With the benefit of the complete publication of Foucault’s lectures at the Collège de France, the reception of his work by political philosophers in the English-speaking world during the late 1970s and early 1980s appears extremely confused. This reception was based on the English translations of work published in the mid-1970s, chiefly Discipline and Punish and The History of Sexuality Volume One, along with collections of interviews from the same period. The misunderstandings of those works were compounded by ignorance of developments in his approach to politics and his understanding of power worked out in lectures from 1976 to 1979. The aim of this paper is not simply to defend Foucault against critics from that period, but to show how a more complete understanding of the evolution of his political thought might enable a better understanding of the similarities and differences between his genealogical approach to power and government and the concerns of normative political philosophy.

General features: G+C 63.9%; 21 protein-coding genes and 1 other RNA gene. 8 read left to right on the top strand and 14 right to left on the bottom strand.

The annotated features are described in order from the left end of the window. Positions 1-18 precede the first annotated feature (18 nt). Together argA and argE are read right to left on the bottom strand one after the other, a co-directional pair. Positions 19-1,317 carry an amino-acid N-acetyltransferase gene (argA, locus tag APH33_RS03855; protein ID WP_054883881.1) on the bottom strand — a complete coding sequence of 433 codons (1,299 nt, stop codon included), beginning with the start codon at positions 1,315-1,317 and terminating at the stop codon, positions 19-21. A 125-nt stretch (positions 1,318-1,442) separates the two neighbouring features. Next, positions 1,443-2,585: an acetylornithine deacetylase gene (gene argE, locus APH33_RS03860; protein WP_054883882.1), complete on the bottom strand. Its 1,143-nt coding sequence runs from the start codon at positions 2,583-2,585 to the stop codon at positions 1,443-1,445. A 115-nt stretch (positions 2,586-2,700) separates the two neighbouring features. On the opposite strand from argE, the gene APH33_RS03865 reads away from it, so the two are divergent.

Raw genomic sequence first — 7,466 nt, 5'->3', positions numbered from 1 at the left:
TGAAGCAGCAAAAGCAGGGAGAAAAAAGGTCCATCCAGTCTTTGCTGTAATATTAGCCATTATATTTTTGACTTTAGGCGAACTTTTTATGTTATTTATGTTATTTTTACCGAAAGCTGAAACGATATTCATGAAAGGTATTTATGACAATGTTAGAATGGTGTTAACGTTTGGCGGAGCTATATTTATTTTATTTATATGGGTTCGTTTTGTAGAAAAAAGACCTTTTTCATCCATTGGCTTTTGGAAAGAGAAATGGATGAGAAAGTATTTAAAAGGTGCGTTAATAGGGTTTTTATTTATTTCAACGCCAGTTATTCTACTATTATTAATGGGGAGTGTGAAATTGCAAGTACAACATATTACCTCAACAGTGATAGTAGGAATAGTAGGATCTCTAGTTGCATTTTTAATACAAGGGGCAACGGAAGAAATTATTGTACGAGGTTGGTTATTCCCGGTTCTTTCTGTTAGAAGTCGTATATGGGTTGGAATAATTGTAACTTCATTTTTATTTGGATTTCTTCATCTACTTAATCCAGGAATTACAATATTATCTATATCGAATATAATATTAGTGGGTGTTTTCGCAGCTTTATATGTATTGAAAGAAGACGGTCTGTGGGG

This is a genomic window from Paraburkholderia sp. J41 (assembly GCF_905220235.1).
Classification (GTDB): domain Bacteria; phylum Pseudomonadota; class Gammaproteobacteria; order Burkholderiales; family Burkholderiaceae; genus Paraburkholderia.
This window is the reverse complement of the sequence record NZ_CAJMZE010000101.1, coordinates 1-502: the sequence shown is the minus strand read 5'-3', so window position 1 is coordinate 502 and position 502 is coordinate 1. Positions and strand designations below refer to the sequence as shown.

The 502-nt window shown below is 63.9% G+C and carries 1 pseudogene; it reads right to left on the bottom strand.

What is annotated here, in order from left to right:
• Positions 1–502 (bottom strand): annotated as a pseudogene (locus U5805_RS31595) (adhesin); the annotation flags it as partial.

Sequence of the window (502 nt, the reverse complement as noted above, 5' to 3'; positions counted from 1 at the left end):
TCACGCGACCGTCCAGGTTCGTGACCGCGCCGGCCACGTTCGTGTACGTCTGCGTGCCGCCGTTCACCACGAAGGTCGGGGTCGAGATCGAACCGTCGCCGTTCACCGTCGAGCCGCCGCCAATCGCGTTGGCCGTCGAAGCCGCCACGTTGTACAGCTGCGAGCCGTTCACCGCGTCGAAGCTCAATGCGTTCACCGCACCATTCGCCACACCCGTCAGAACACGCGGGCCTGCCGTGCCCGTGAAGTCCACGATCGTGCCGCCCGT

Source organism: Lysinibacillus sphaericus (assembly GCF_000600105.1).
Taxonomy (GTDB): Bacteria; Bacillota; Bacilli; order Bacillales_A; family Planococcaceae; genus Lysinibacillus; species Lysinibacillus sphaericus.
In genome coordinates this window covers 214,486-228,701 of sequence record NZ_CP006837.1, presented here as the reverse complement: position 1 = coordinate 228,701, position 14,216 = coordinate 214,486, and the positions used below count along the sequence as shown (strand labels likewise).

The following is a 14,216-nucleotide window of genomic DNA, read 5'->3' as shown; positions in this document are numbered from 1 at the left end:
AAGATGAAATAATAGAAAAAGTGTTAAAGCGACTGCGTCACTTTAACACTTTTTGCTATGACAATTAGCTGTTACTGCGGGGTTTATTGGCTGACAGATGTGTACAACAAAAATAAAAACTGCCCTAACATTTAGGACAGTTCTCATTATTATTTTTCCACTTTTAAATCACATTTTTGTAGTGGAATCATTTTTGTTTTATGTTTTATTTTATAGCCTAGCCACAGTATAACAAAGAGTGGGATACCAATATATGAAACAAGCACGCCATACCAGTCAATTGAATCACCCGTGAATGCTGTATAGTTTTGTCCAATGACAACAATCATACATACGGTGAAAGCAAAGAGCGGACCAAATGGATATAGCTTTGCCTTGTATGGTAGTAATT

- political philosophy